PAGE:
Alternatively, support for SPSS analyses using Taylor Series methods is available through the DAC.
Keep in mind that statistical tests and confidence intervals make use of the standard error, therefore you'll need to use the replicate weights if either of the above are desired. Stratum information is contained within each.
This is a complicated and somewhat controversial issue, so we prefer not to comment specifically. Please contact us and we'll be happy to give you some general information about this topic.
The variable you're using in the Public Use Files may be a different variable than the one being used by AskCHIS. Please note that AskCHIS now uses the replication method for standard error calculation.
The replication method and the Taylor series method are both attempts at estimating the standard error. Standard errors from these two may differ, but the differences are small. The estimates will remain the same.
The replicate weights are computationally intensive and regression models can take an especially long time to run. The Taylor series method will run much faster. In addition, you will be able to use SAS when employing the Taylor series method.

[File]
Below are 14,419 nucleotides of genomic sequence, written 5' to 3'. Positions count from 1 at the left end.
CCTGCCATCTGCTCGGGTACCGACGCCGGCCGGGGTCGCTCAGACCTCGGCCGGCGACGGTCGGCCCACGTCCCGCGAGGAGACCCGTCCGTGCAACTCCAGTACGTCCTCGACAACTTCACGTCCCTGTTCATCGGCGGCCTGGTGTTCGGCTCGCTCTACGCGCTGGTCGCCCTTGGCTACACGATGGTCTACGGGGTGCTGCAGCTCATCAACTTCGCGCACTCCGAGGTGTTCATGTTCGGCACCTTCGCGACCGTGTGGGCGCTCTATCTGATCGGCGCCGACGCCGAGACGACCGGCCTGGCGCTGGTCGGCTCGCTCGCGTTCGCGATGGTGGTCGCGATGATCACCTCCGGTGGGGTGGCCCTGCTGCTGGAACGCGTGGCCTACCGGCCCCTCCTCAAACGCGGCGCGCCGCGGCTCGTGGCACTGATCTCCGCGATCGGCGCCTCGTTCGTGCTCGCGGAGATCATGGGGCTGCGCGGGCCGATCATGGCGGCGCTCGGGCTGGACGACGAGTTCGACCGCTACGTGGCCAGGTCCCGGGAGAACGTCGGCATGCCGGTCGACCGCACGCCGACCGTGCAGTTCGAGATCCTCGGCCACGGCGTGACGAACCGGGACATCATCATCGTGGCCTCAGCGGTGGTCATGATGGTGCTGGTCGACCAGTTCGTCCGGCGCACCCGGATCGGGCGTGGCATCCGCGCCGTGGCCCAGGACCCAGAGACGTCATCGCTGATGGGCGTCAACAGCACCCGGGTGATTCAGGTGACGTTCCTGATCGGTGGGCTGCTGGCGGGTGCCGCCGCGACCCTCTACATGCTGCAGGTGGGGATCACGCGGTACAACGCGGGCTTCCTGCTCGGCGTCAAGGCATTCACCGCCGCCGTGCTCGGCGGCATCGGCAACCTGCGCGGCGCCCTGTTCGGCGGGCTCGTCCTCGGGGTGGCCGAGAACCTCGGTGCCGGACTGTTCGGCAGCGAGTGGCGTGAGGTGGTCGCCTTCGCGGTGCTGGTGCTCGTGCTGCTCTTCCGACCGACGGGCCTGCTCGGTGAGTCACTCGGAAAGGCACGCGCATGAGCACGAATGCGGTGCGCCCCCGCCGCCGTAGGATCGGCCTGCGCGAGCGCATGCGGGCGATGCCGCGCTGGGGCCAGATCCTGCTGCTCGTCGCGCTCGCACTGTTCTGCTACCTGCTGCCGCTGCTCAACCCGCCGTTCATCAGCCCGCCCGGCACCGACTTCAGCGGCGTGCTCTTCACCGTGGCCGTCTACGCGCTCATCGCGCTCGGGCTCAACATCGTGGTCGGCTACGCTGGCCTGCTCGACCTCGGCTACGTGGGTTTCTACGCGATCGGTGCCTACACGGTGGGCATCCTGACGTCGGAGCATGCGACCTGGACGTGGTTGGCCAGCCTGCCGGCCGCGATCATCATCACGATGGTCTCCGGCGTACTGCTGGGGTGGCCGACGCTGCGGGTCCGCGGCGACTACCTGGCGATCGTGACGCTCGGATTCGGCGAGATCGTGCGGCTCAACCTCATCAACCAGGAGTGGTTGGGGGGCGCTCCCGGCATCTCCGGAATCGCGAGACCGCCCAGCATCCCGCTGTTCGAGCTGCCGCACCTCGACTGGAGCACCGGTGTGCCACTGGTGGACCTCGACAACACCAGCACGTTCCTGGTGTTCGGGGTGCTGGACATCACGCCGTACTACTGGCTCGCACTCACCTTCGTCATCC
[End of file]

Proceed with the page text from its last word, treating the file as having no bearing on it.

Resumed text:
No. The CHIS sample is drawn and weighted at the county level and is, therefore, only representative of the county level. If you apply the weights to respondents at geographic levels lower than strata, your estimates may be biased and the direction of the bias will be unknown.
You can potentially do multilevel modeling at any level the sample size permits, including Census tracts, ZIP codes, or counties.
Maybe. It depends on your objectives. This is another complicated topic so send us a note or give us a call and we'll talk about it. In the meantime, take a look at our methodology report on pooling. It will give you some background information.
Please contact the CHIS Data Access Center. Further information can be provided concerning the feasibility of your project.